The Hand and Plan of God
It is a strange way of speaking—to say that God's hand and plan have predestined something to happen. One does not ordinarily think of God's "hand" predestining. How does a hand predestine? Here's what I think it means: The hand of God ordinarily stands for God's exerted power—not power in the abstract, but earthly, effective exertions of power. The point of combining it with "plan" is to say that it is not just a theoretical plan; it is a plan that will be executed by God's own hand.
This explains Isaiah 53:10: "It was the will of the Lord to bruise him; he has put him to grief." Or more literally, with the King James Version, "It pleased the Lord to bruise him; he hath put him to grief." The Lord bruised him. Behind Herod and Pilate and the Gentiles and the people of Israel was Jesus' own Father who loved him with an infinite love.
The Gospel: God at Work in Death
Romans 8:3: "Sending his own Son in the likeness of sinful flesh and for sin, he condemned sin in the flesh." God condemned sin in Jesus' flesh with our condemnation. So we are free.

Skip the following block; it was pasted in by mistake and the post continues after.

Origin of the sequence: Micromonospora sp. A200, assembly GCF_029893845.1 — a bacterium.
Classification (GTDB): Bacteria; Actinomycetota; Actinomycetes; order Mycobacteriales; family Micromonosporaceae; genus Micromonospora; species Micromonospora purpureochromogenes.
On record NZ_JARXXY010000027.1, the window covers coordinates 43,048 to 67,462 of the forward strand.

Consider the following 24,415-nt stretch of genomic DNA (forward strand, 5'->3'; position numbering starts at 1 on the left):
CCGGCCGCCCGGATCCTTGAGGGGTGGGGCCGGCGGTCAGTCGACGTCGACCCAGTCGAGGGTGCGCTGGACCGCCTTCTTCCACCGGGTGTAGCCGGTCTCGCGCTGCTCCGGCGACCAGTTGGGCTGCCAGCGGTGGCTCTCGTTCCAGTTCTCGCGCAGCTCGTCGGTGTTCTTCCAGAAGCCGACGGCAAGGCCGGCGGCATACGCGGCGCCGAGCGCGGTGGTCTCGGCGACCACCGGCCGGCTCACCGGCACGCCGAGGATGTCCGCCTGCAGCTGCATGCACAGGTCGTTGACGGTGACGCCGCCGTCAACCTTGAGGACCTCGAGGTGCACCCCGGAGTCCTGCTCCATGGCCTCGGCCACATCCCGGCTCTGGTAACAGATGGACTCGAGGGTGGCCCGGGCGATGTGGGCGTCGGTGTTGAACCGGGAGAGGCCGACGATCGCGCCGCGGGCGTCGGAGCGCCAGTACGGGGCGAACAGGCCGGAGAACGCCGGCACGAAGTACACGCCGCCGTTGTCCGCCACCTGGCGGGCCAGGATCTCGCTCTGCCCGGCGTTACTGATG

Galatians 3:13: "Christ redeemed us from the curse of the law by becoming a curse for us." God cursed Jesus with the curse that belonged on us. So we are free.
2 Corinthians 5:21: "For our sake he [God] made him to be sin who knew no sin, so that in him we might become the righteousness of God." God imputed our sin to him, and now we go free in God's righteousness.
Isaiah 53:5: "He was wounded for our transgressions; he was crushed for our iniquities." God wounded him. God crushed him. For you and me. And we go free.
The Cross of Christ as the Work and Love of God
Used with permission. Adapted from the audio recording and the booklet History's Most Spectacular Sin originally published as "Judas Iscariot, the Suicide of Satan, and the Salvation of the World," in Spectacular Sins, copyright © 2008 by Desiring God Foundation.